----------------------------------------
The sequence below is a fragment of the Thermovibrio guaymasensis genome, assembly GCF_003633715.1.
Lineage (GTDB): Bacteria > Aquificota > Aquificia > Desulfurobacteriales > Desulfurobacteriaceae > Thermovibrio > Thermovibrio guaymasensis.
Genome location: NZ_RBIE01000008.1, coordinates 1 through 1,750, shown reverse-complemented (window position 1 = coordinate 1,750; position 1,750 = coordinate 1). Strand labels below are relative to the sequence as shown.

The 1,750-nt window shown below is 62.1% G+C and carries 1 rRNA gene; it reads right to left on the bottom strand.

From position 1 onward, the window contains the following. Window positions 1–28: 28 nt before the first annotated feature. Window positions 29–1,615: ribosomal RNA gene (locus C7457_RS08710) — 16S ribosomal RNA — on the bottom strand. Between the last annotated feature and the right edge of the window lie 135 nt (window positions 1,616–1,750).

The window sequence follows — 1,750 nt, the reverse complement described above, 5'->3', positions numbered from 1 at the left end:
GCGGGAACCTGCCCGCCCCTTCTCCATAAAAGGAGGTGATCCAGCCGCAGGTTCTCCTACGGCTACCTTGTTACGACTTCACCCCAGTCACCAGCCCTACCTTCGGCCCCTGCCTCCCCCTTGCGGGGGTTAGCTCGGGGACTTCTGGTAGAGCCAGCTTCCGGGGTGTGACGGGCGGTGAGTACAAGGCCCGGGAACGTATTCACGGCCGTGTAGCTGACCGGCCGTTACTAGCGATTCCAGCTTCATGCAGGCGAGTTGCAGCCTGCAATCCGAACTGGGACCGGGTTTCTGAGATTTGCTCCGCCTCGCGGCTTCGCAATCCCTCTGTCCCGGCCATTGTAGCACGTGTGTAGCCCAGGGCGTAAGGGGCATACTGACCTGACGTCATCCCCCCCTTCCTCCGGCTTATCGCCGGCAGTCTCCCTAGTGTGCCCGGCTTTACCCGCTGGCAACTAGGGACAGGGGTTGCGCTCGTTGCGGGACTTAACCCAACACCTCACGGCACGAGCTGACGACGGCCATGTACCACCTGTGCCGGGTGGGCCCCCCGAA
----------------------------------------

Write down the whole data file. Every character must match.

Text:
The sequence below is a fragment of the Thermovibrio guaymasensis genome, assembly GCF_003633715.1.
Lineage (GTDB): Bacteria > Aquificota > Aquificia > Desulfurobacteriales > Desulfurobacteriaceae > Thermovibrio > Thermovibrio guaymasensis.
Genome location: NZ_RBIE01000008.1, coordinates 1 through 1,750, shown reverse-complemented (window position 1 = coordinate 1,750; position 1,750 = coordinate 1). Strand labels below are relative to the sequence as shown.

The 1,750-nt window shown below is 62.1% G+C and carries 1 rRNA gene; it reads right to left on the bottom strand.

From position 1 onward, the window contains the following. Window positions 1–28: 28 nt before the first annotated feature. Window positions 29–1,615: ribosomal RNA gene (locus C7457_RS08710) — 16S ribosomal RNA — on the bottom strand. Between the last annotated feature and the right edge of the window lie 135 nt (window positions 1,616–1,750).

The window sequence follows — 1,750 nt, the reverse complement described above, 5'->3', positions numbered from 1 at the left end:
GCGGGAACCTGCCCGCCCCTTCTCCATAAAAGGAGGTGATCCAGCCGCAGGTTCTCCTACGGCTACCTTGTTACGACTTCACCCCAGTCACCAGCCCTACCTTCGGCCCCTGCCTCCCCCTTGCGGGGGTTAGCTCGGGGACTTCTGGTAGAGCCAGCTTCCGGGGTGTGACGGGCGGTGAGTACAAGGCCCGGGAACGTATTCACGGCCGTGTAGCTGACCGGCCGTTACTAGCGATTCCAGCTTCATGCAGGCGAGTTGCAGCCTGCAATCCGAACTGGGACCGGGTTTCTGAGATTTGCTCCGCCTCGCGGCTTCGCAATCCCTCTGTCCCGGCCATTGTAGCACGTGTGTAGCCCAGGGCGTAAGGGGCATACTGACCTGACGTCATCCCCCCCTTCCTCCGGCTTATCGCCGGCAGTCTCCCTAGTGTGCCCGGCTTTACCCGCTGGCAACTAGGGACAGGGGTTGCGCTCGTTGCGGGACTTAACCCAACACCTCACGGCACGAGCTGACGACGGCCATGTACCACCTGTGCCGGGTGGGCCCCCCGAA